Executive Office for Weed and Seed

Published on AidPage by IDILOGIC on Jun 24, 2005

Administered by:

US Federal Government Agency (see all agencies)
Department of Justice , Executive Office for Weed and Seed
CFDA #: 16.595

Purpose of this program:

The Program's objective is national implementation of Operation Weed and Seed. Operation Weed and Seed is a comprehensive, multi-disciplinary approach to combating violent crime, drug use, and gang activity in high crime neighborhoods. The goal is to "weed out" violence and drug activity in high crime neighborhoods and then to "seed" the sites with a wide range of crime and drug prevention programs, human service resources, and neighborhood restoration activities to prevent crime from reoccurring. The strategy emphasizes the importance of a coordinated approach, bringing together Federal, State and local government, the community, and the private sector to form a partnership to create a safe, drug-free environment.

Possible uses and use restrictions...

Weed and Seed funding is for intergovernmental agreements, including grants, cooperative agreements, and contracts, with State and local law enforcement agencies engaged in the investigation and prosecution of violent crimes and drug offenses in "Weed and Seed" designated communities, and for either reimbursements or transfers to appropriation accounts of the Department of Justice and other Federal agencies which shall be specified by the Attorney General to execute the "Weed and Seed" program strategy.

Who is eligible to apply...

The eligible applicant is a coalition of community residents, local, county, and State agencies, Federal agencies, and the private sector.

Eligible Applicant Categories:
Eligible Functional Categories:

An interested community should establish contact with the United States Attorney, who convenes a formal steering committee. The steering committee, through the guidance and facilitation of the United States Attorney, produces an implementation plan along the lines set forth in the Weed and Seed Implementation Manual.

Note:This is a brief description of the credentials or documentation required prior to, or along with, an application for assistance.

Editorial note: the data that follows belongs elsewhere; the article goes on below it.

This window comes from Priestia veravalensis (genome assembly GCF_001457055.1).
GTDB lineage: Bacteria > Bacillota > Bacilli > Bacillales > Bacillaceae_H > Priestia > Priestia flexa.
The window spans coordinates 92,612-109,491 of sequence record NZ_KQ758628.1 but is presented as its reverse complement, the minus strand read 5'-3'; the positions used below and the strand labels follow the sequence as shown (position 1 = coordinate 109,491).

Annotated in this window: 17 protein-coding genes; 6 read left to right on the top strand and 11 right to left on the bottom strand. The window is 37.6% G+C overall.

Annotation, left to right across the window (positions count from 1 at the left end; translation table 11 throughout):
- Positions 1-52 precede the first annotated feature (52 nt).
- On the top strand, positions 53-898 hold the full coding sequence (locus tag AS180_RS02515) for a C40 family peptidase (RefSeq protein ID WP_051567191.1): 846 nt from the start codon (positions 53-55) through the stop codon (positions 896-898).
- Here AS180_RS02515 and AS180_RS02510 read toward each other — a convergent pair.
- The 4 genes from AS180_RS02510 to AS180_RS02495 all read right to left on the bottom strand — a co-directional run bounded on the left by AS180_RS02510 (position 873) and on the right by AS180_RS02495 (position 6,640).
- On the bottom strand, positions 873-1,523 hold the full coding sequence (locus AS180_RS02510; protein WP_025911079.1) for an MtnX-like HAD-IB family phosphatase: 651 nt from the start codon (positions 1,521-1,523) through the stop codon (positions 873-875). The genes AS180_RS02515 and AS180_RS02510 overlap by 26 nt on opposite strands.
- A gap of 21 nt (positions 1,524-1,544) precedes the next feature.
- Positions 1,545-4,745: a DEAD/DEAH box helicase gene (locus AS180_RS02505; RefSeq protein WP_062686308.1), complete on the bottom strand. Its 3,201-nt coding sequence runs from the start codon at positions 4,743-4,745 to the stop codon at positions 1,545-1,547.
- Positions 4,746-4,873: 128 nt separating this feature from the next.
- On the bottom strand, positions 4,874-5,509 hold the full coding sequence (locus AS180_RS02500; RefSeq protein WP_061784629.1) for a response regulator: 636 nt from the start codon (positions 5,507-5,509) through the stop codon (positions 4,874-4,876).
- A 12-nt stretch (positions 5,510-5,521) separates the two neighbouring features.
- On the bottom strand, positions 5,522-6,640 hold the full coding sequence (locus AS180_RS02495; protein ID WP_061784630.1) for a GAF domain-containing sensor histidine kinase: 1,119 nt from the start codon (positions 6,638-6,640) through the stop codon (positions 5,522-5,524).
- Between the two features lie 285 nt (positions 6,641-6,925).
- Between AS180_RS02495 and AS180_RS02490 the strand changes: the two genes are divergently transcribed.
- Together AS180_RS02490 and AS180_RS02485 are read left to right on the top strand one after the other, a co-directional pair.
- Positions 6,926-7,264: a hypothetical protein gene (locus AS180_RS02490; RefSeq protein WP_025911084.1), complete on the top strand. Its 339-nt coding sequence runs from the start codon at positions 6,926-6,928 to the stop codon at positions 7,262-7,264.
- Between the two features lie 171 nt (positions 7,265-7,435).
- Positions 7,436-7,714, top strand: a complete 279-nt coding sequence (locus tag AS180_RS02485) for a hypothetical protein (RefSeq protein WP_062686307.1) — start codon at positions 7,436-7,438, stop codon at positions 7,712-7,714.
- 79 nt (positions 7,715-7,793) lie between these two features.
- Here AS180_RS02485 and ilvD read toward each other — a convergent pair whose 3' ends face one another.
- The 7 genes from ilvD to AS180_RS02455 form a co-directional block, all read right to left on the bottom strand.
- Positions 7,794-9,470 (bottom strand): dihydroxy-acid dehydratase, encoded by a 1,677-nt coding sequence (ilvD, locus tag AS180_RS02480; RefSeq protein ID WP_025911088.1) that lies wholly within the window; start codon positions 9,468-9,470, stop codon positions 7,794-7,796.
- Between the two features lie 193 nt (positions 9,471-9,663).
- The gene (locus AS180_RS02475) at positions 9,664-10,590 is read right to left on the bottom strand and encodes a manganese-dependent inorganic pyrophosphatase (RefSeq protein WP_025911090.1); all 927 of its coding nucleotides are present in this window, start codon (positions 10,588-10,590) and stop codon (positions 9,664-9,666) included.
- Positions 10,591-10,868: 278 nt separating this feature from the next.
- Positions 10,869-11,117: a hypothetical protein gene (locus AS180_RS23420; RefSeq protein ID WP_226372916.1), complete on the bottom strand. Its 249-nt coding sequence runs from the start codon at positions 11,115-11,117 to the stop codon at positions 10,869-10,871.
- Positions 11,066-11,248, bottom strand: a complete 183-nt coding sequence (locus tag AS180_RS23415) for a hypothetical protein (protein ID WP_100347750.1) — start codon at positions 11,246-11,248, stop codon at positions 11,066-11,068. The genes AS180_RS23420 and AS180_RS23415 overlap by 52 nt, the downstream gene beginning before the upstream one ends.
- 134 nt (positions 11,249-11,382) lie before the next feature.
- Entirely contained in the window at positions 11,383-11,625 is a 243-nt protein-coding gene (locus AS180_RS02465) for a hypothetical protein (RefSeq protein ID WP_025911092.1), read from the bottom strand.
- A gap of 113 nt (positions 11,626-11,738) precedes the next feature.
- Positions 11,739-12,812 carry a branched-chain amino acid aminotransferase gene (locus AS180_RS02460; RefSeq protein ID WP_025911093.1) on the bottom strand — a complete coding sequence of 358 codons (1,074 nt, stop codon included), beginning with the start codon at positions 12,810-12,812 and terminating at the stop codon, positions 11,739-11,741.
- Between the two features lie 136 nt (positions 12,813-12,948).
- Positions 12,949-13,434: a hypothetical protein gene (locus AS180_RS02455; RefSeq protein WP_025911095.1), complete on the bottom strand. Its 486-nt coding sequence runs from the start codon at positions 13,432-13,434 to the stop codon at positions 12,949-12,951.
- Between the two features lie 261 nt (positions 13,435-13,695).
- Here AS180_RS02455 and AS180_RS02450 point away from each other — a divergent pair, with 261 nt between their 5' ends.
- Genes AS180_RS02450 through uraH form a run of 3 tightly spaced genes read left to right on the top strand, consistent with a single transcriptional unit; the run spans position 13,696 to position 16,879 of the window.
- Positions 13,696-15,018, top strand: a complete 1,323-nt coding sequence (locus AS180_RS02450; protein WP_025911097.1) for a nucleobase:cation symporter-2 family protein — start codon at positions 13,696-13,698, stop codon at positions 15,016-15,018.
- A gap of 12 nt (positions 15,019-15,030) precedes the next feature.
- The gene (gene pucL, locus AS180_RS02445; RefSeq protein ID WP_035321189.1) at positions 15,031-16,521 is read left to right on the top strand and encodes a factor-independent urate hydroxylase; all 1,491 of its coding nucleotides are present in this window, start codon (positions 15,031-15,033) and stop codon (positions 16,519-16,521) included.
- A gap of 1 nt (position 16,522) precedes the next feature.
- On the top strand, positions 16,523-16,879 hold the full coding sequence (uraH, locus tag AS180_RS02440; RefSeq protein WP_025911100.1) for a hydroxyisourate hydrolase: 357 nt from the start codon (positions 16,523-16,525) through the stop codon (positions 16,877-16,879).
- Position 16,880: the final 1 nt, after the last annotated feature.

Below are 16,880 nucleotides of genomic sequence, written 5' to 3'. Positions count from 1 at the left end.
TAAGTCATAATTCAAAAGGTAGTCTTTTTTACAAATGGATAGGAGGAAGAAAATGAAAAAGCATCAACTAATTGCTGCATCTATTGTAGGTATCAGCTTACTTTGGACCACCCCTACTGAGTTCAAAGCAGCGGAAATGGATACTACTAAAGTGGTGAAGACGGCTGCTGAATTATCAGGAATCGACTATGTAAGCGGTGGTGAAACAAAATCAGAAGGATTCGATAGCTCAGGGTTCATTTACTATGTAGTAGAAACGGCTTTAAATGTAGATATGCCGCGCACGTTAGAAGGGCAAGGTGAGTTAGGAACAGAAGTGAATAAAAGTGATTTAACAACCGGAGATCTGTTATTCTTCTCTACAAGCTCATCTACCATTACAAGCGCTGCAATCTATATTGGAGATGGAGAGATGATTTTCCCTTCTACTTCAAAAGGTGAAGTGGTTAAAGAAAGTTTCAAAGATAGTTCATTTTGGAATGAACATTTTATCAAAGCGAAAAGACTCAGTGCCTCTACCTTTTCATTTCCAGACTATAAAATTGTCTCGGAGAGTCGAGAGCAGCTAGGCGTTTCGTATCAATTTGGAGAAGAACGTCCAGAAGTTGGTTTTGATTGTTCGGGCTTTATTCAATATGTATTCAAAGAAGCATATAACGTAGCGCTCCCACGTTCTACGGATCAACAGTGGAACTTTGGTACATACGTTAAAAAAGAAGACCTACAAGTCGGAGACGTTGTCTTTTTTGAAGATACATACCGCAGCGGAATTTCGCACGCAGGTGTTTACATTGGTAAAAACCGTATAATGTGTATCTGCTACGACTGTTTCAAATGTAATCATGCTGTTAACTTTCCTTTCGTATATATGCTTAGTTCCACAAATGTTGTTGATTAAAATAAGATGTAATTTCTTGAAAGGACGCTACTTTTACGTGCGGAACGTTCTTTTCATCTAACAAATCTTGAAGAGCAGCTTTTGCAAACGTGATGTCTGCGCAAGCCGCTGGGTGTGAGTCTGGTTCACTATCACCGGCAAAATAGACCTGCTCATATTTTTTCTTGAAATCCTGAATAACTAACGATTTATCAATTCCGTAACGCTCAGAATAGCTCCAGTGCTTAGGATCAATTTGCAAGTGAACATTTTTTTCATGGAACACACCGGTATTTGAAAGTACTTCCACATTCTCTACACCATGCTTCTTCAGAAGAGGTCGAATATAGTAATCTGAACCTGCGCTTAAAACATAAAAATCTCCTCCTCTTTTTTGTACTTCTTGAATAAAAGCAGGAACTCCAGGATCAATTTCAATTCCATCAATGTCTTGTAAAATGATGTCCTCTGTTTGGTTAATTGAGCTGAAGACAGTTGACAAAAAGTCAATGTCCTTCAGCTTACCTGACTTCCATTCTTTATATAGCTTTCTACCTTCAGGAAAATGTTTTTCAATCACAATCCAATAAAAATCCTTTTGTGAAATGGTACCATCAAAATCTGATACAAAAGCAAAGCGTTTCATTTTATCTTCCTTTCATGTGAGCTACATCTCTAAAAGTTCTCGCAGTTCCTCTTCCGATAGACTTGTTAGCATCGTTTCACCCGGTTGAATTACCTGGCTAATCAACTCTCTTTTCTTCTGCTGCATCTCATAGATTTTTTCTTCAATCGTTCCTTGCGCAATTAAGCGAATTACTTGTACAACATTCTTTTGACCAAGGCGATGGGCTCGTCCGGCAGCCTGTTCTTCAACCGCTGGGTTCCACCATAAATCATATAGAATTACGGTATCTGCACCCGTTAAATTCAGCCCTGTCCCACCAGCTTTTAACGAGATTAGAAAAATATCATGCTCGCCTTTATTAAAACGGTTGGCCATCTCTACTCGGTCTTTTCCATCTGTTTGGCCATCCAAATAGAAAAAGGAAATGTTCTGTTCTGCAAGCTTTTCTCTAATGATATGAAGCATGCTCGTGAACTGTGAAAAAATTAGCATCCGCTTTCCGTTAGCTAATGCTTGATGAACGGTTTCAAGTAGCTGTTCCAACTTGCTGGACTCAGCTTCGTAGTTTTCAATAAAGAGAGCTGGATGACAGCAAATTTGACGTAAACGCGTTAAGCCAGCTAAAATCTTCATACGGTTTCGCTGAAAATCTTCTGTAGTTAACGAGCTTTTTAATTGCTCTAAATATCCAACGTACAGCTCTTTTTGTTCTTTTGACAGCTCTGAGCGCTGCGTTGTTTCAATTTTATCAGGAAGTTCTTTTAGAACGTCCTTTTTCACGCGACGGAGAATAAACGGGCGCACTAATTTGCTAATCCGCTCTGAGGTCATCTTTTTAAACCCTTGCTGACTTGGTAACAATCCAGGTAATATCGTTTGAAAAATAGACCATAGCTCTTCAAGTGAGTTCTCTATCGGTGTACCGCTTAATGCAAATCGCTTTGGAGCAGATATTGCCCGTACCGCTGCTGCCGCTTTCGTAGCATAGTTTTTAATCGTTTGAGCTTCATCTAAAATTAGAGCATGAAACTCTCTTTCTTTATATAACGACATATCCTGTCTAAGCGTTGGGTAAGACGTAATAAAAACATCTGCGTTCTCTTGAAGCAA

About this section:

This section indicates who can apply to the Federal government for assistance and the criteria the potential applicant must satisfy. For example, individuals may be eligible for research grants, and the criteria to be satisfied may be that they have a professional or scientific degree, 3 years of research experience, and be a citizen of the United States. Universities, medical schools, hospitals, or State and local governments may also be eligible. Where State governments are eligible, the type of State agency will be indicated (State welfare agency or State agency on aging) and the criteria that they must satisfy.

Certain federal programs (e.g., the Pell Grant program which provides grants to students) involve intermediate levels of application processing, i.e., applications are transmitted through colleges or universities that are neither the direct applicant nor the ultimate beneficiary. For these programs, the criteria that the intermediaries must satisfy are also indicated, along with intermediaries who are not eligible.

How to apply...

Application Procedure:

The DOJ solicitations for continuation applications for fiscal year 2003 funding were issued in February 2003. A competitive applications kit will be issued in June 2003 for sites which have already submitted prepared strategies for review in fiscal year 2003.